The first step in this method is the coarse estimation of the vanishing line of the plane containing the disc in each image. The term “coarse” is used because this line can be iteratively refined. The vanishing line of a plane can be found as the line connecting any two vanishing points on the plane. A vanishing point on a plane can itself be determined by tracing out the intersection of a set of parallel lines that are coincident with or parallel to the plane. The four corners of the rectangle on which the disc is placed can be used for this purpose. These points are user selected at pixel resolution and contain user selection error and quantization error.

FIG. 2 shows theoptical disc 20 and flatrectangular surface 10 in a Euclidean frame.  The four corners of the Euclidean rectangle are shown as 12, 14 16, 18. The uncertainty in the position of each of the vertices is illustrated by the
squares circle 20 are shown. The tangent pairs 42/44 and 46/48 are parallel to thesides 13/17 and 11/15 of therectangle 10 respectively. 
FIG. 3 shows theoptical disc 20 and flatrectangular surface 10 under the effects of perspective distortion in the image plane.FIG. 3 ignores the effect of radial distortion. Radial distortion can be resolved either prior to or in concert with the camera calibration, pose determination and metric reconstruction and as part of the method of the system disclosed herein; InFIG. 3 , it can be seen that parallel lines on the image plane can converge to a finite point on the plane under the projective mapping. Twosuch points  The vanishing points and line in
FIG. 3 are a finite representation of the line and points at infinity in the Euclidean world where it can be observed that parallel line never meet except at infinity.  From
FIG. 3 , one way to obtain the vanishing points and by extension the vanishing line would be to trace out the lines along each of the sides of the rectangular surface and obtainpoints  The method can refine the selection of Euclidean points 12, 14, 16 and 18 in the image. The method can perform this action based on the following observations. From
FIG. 2 , it can be observed that in the Euclidean world, the line through the points ofcontact tangent pair circle 20 is orthogonal to thetangent pair sides tangent pair contact tangents tangents circle 20. A pair of points that are on each other's polar lines with respect to a conic are described as conjugate points with respect to said conic. Thus the meeting points of 42/44 and 46/48 are conjugate with respect to the conic 20. The meeting points of parallel tangent pairs 42/44 and 46/48 are the points at infinity in their respective directions on the Euclidean plane containing therectangle 10. Euclidean points at infinity are indicated on the projective plane p^{2 }are indicated by having the third projective component equal to 0. It can be shown that Euclidean conjugacy between infinite or vanishing points with respect to a circle is possible if and only if the vanishing points are in orthogonal directions as is the case with the intersection points oftangent pairs 42/44 and 46/48 inFIG. 2 . Conjugacy between two points x,y with respect to a conic C is denoted by the expression:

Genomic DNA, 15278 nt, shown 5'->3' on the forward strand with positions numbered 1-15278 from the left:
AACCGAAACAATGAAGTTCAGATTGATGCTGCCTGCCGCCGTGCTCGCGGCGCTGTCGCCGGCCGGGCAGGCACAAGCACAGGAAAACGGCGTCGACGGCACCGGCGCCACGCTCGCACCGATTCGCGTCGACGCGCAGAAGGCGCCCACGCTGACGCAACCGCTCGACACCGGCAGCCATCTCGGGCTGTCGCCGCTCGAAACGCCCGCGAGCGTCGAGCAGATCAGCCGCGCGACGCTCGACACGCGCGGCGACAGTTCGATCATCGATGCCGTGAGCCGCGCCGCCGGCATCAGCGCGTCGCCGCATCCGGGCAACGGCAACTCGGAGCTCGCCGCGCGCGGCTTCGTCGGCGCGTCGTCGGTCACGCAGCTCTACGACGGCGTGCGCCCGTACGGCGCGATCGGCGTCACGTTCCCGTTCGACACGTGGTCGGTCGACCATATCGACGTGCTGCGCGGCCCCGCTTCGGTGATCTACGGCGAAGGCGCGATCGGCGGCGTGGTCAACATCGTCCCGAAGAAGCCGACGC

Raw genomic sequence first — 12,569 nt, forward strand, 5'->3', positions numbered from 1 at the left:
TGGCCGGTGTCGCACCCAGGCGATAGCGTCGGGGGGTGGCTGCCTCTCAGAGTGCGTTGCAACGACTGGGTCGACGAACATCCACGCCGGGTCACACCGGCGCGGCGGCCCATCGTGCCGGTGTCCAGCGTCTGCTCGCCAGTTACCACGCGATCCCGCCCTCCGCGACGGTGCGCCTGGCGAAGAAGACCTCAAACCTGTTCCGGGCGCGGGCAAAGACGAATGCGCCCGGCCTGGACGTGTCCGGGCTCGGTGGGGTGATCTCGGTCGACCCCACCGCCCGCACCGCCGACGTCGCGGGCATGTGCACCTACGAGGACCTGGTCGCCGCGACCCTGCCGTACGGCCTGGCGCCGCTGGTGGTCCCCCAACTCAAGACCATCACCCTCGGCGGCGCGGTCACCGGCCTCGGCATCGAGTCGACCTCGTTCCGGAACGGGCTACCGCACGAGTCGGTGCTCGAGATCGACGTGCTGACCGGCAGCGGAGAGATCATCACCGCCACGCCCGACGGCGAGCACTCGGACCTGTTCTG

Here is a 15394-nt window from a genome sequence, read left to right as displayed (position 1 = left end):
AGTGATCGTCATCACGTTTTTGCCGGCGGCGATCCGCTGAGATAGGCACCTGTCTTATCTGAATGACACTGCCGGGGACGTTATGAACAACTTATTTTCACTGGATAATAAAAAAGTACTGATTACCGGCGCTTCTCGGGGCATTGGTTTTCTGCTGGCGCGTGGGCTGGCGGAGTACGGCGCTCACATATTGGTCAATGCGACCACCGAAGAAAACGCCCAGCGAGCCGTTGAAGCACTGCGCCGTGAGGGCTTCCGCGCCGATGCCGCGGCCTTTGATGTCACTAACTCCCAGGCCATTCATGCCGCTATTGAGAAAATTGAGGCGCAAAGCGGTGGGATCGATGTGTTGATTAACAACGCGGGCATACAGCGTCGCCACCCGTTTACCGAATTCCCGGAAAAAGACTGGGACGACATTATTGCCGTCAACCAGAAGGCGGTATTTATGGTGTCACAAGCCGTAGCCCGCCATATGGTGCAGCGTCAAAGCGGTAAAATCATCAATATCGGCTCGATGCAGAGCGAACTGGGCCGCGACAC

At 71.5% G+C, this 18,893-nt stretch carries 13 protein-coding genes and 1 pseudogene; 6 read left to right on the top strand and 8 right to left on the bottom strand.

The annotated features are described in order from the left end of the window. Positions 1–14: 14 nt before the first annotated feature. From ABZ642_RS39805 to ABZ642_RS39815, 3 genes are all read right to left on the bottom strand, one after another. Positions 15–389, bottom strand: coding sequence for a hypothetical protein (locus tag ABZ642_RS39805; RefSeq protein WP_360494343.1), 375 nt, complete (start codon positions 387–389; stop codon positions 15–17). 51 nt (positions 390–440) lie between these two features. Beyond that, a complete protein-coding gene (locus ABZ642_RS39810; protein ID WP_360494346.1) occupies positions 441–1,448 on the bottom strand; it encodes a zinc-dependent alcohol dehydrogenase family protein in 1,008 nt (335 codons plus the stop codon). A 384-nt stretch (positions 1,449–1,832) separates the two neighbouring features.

y^{y}Cx=0 (4)  Where C is the 3×3 symmetric homogeneous matrix of the conic and l=Cx is the polar line of the pointx. In general, the matrix C defines the conic as the set of points x^{T}Cx=0. Under a linear projective point transformation x′=Hx the conic transforms as the conic C′=H^{−T}CH^{−1}. Expressing equation (4) in the transformed point space gives x′=Hx:

y ^{T} H ^{T} H ^{−T} CH ^{−1} Hx=0 (5)  From equation (5), the Euclidean conjugate relationship between the intersection points of
tangent pairs 42/44 and 46/48 described in [0032] is preserved by a linear projective point mapping x′=Hx such as that from the plane ofFIG. 2 to that ofFIG. 3 . This suggests that one way to improve the accuracy in the selection of the images ofpoints rectangle 10 such that the vanishing points resulting from fitting those points to an enclosed quadrilateral (intersection points of opposite sides of the imaged rectangle) satisfy the conjugate relationship. The system can minimize the following objective function defined this: In each image j:  Minimize Σ_{i}R_{ij} ^{c}−R_{ij}^{2 }subject to the constraints V_{1j} ^{T}C′_{j}V_{2j}=0
 The equivalent statement would be: In each image j, find the image points R_{ij} ^{c }closest in Euclidean distance to the 4 user selected corner points R_{ij }such that the points V_{1j }and V_{2j }defined by the intersection of opposite sides of the closed quadrilateral so obtained are conjugate with respect to the imaged conic C′_{j }of the circleC.
 In the statements above:
 R_{ij}: {i=1 . . . 4} are the four user selected corner points of the rectangular surface in image j with R_{1 }occupying the top left corner and the points R_{ij}: {i=2 . . . 4} labeled in ascending order of i in a clockwise direction.
 In
FIG. 1 , points 12,14,18,16 would correspond to i=1,2,3,4 respectively.  R_{ij} ^{c }Is the “corrected” point corresponding to R_{ij }that minimizes the objective function above.
 V_{1j}=(R_{1j} ^{c}×R_{4j} ^{c})×(R_{2j} ^{c}×R_{3j} ^{c}) and V_{2j}=(R_{1j} ^{c}×R_{2j} ^{c})×(R_{3j} ^{c}×R_{4j} ^{c}) are the intersection points defined by the “corrected” rectangular points. The symbol × represents vector cross multiplication on homogenous 2D pixel coordinates in each image.